Conflict and ethics: what is right and wrong

Part 2: Wherever your moral compass happens to point, it seems we all have differing opinions on what is right and wrong. Join us, as we discuss ethics.

It’s part 2 of our Conflict and Ethics series (Part 1 can be found here) We’re going to discuss the philosophical concept of right and wrong. Without even thinking about it, you’re continuously justifying your decisions on their ethical merit as you navigate each passing day. It can get interesting when life provides you with people on the opposing side of your beliefs; Often resulting in serious disagreements. Is it ever possible to have the secure knowledge of what is right and wrong? Or is the quest for a universal reason to justify these behaviours unobtainable?

The debate of ethics is an inherently human problem. When you’re a creature as complex as us, capable of elaborate manipulation, deception and intricate planning – the concept of ethics is an important topic to understand. Ethics allows us all to theoretically understand who to trust around us and what to predict from people based on their outlook. When you find yourself encountering someone with a vastly different ethical foundation than yourself, you’ll likely see them as a threat to some degree. I personally subscribe to a game theoretic view of ethics as a social game where we all get to collectively decide the rewards, rules and subsequent consequences for disobedience.

Throughout history, different cultures have gone through a complex process that continues to this day of building ethical frameworks and freedoms. These rules are regularly debated by man and continuously changed with the passing of time. The ethics you stand behind today have been developed and refined over thousands of years. History reminds us that these ethical frameworks have often been manipulated and decided by kings, emperors, religious scripture and politicians to create the necessary living environment to achieve grander social goals.

Ethical behaviour is legitimised when protected through law and allegiances of nation states. Those who subscribe to the game of ethics in their location are rewarded with the freedoms that come with this particular arrangement. When one submits themselves to a society’s ethical framework, they can pass their time without worrying too much about barbaric acts or injustice from outsiders. A very convenient arrangement for us all, wouldn’t you say? But for those who choose not to play by the rules, brings a different experience. One that doesn’t provide the same rights and freedoms typically afforded to the rest of the populace. They will be the outcasts, treated with suspicion and ridicule and often placed in cages if necessary. These are the characters who are unpredictable and play by their own rules. A dangerous player in the game of life that must be viewed with suspicion when you just want to go about your day in peace.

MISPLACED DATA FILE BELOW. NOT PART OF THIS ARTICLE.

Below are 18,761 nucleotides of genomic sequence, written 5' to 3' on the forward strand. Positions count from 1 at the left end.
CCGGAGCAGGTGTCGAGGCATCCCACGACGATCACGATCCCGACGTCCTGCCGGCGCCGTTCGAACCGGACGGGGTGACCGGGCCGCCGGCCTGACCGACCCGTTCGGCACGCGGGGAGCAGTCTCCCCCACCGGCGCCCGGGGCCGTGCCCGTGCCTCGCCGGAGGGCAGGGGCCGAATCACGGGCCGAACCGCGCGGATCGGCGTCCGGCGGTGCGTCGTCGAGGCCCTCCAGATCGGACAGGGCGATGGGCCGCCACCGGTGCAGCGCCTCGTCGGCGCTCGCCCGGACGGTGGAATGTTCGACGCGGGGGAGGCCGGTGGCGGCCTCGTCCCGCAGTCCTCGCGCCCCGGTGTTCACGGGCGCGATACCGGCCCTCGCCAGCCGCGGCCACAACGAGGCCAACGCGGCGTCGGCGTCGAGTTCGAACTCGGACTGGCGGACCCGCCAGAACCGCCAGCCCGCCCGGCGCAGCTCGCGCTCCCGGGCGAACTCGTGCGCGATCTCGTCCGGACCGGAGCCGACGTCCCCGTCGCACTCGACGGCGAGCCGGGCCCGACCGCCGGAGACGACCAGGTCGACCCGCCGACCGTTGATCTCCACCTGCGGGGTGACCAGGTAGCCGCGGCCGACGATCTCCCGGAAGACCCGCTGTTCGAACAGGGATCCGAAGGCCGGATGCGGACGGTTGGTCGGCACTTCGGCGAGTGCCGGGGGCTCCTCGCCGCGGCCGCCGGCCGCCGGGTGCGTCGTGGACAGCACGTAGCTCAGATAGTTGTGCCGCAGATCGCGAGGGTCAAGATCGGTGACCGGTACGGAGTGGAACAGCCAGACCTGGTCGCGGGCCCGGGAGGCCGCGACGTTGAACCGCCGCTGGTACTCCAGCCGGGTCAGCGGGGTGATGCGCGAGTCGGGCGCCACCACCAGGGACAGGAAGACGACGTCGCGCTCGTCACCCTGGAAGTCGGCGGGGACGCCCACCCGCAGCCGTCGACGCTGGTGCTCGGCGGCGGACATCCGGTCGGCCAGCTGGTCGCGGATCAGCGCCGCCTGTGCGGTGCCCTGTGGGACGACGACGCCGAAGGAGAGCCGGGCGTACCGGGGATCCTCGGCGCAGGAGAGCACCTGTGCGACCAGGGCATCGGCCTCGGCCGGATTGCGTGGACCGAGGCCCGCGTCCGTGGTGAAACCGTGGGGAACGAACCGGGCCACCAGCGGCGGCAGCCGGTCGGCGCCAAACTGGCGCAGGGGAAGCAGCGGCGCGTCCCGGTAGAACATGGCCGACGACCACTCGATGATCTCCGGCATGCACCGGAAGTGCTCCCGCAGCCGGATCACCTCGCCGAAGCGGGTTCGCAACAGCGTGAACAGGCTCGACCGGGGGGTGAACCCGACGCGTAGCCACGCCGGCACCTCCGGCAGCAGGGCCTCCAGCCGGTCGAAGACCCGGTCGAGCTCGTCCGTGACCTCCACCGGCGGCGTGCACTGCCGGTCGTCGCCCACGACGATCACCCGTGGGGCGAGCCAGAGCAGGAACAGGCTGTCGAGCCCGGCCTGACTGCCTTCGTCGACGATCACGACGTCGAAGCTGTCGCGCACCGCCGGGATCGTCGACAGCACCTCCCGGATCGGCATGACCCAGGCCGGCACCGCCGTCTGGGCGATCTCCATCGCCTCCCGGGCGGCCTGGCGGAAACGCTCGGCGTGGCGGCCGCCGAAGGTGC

Most people inherently follow the ethical subscription of their society without little fuss. Rather too easily in fact, to be born into this world and follow the narrative without little questioning is the simplest of behaviours. This allows one to focus on more important things, Like working hard, putting food on the table and having fun. Questioning ethics is a privilege typically afforded to those who have the ability to do so. For those less fortunate, questioning the concept of ethics is not something which is high on the to-do-list. More pressing matters demand one’s attention.

The driving force behind ethics

So how did we get here? How does a particular society justify their ethical position on an issue resulting in a population accepting these rules into their everyday existence?

I am of the belief that ethics are fundamentally driven by the human design. This belief in itself is highly subjective and has been debated through millennia. Many religious readers would be validated to dismiss such a notion. After all, they receive their ethical guidance from deities beyond this very reality. But for those like myself who fail to endorse any scripture on this earth that claims to offer godly enlightenment, we have no other choice but to come to our own conclusion.

Our ethical frameworks have served a fundamental role in providing humanity with the most effective environments for groups to coexist in harmony. For those like myself who subscribe to the above theory, the historic framework of ethics is inherently guided by the human reward system. (Good = Human prosperity/Bad = Human suffering)